Parwen Babaker, a strong voice from Kurdistan Iraq












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« We should not extract all the oil we can from our fields. We should keep someParwen underground for future generations, bearing in mind that techniques of exploitation will improve with time, and that in10 or 20 years, we might be able to recover a larger share of our deposits .»

So says Parwen Babaker, President of WZA Petroleum Company, in a statement that is, to say the least, far from being regarded as politically correct in Iraqi Kurdistan today.

Indeed, it is in direct contradiction of the present policy of Ashti Hawrami, the natural resources (oil) minister of the Kurdistan Regional Government (KRG). Hawrami, often described as the « architect of Kurdistan’s oil industry », who wants to increase production capacity from the current 250.000 barrels a day (b/d) to 1 million b/d in the coming years, bringing in major oil companies such as Exxon, which has already signed a deal, and France’s Total, which is reported to be about to follow the American giant, even at the risk of provoking Baghdad’s wrath.

Parwen Babaker is elegant and determined. Born in 1961, she is the daughter of Babaker Hama Agha Pishdari, the first Kurdish Agha, or overlord, of the famous Pishdari tribe, to work as a humble schoolteacher.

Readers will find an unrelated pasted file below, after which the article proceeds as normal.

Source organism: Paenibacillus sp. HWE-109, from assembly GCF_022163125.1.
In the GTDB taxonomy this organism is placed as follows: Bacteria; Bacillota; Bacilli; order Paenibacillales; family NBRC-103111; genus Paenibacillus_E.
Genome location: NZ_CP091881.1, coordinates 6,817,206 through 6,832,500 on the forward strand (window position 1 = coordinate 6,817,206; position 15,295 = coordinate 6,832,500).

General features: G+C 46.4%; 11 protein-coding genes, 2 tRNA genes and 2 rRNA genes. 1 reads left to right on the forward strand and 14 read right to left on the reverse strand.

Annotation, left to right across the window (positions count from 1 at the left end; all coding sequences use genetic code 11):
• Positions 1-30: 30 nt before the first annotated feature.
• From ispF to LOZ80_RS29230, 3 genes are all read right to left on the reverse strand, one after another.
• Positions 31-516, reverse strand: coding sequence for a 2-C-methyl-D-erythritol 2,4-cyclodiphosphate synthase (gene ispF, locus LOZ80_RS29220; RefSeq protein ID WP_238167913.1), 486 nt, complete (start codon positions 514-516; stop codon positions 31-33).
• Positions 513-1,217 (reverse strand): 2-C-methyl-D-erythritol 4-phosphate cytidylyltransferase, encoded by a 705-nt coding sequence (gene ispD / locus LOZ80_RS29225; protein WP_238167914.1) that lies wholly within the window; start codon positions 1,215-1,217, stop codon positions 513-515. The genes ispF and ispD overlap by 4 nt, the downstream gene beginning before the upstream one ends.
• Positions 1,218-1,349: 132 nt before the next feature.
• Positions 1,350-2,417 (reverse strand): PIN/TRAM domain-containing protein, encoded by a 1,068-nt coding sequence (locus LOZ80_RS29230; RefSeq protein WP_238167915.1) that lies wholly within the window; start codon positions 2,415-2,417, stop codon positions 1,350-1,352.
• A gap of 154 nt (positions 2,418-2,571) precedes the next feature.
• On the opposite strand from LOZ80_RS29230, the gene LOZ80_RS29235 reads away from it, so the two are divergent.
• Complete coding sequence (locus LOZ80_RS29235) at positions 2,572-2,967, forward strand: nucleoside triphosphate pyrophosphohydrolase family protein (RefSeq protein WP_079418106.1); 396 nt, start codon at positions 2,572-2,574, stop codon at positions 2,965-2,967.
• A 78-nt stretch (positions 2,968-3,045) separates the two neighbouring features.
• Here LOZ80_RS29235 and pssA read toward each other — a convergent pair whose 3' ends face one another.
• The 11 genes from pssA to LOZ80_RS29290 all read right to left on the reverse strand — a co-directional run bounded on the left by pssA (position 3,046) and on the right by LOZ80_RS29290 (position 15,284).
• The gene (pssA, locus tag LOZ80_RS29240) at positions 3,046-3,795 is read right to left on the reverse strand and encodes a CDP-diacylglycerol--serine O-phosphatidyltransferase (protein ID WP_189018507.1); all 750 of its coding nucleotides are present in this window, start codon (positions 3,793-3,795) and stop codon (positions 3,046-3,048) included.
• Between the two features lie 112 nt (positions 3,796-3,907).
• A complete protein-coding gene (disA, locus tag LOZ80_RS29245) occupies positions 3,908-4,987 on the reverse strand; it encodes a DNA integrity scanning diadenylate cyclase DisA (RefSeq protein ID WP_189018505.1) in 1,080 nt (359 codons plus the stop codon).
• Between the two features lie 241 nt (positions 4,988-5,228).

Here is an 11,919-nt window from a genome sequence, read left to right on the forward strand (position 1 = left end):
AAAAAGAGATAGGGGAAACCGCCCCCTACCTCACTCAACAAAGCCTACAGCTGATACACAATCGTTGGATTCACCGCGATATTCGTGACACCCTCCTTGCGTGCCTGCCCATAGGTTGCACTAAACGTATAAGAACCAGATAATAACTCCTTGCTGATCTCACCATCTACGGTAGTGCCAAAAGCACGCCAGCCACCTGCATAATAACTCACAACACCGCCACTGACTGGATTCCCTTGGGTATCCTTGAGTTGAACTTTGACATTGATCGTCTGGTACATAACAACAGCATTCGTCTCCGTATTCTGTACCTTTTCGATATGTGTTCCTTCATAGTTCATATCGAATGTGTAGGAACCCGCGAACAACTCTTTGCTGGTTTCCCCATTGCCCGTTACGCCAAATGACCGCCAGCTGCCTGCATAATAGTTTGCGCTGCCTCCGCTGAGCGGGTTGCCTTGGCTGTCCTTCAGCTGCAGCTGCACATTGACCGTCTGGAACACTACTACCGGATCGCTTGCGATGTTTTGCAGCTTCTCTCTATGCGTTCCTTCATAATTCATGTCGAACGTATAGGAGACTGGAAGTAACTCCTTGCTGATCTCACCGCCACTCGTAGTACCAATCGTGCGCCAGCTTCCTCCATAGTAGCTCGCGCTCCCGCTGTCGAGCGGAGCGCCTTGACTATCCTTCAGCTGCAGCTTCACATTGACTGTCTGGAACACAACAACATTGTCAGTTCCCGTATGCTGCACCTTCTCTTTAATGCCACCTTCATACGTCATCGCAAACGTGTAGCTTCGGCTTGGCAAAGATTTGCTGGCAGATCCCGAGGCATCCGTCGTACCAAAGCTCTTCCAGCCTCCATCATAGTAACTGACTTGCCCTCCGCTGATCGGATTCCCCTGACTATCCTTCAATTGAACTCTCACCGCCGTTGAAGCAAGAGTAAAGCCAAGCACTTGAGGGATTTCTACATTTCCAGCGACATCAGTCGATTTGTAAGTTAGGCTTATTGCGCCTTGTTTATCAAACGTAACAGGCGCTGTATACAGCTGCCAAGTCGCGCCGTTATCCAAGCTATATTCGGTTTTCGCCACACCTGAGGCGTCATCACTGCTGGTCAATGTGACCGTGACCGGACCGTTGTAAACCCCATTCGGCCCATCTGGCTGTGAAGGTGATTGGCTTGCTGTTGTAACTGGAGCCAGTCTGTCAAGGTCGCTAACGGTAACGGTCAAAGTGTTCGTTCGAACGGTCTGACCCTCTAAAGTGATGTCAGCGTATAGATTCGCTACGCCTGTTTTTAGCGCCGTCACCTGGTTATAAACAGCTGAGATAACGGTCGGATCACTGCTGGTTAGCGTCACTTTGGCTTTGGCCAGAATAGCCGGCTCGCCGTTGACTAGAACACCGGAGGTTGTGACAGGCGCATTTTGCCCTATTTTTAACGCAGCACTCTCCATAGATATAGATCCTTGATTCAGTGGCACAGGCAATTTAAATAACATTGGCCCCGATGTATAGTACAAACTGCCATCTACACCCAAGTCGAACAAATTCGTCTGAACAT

Brought up with a great respect for the advantages an education can confer on an individual, Parwen Babaker was the first daughter of an Agha to attend university, where she studied for a degree in chemistry, graduating in 1983. Gaining employment with the Sarchinar cement factory, she climbed step by step, from the lowly position of assistant chemist to that of a quality control supervisor, and finally to manager, a position she held from 1998 to 2003.

The story goes that when Jalal Talabani, then secretary general of the Patriotic Union of Kurdistan (PUK) and all powerful overlord of Suleimania province, went to visit the Sarchinar cement factory, he found the manager’s office empty. On investigation, he discovered the manager, Parwen Babaker, was among the workers, supervising their production on the spot. Deeply impressed by her capacity to do fieldwork, Jalal Talabani appointed her minister of industry in the next government (2003-2007), based in Suleimania (at that time, Kurdistan Iraq was split in two rival administrations based in Suleimania (PUK), and Erbil (KDP). Today, as part of her remit as president of WZA, which operates as part of the Nokan group, she is in charge of the oil and gas file for PUK.

Priority to agriculture

Asked how she believes the region’s oil revenues should be spent – and what sheParwen feels about the rush to build office blocks, multistorey hotel towers and commercial malls – the former industry minister is adamant that « Priority should be given to agriculture ».

The Kurds, she notes, are importing the bulk of their fruit and vegetables from Turkey and Iran, even though Kurdistan has some of the most fertile land in the Middle East. « Our farmers have become policemen and peshmergas (soldiers) in the cities and do not want to go back to their villages.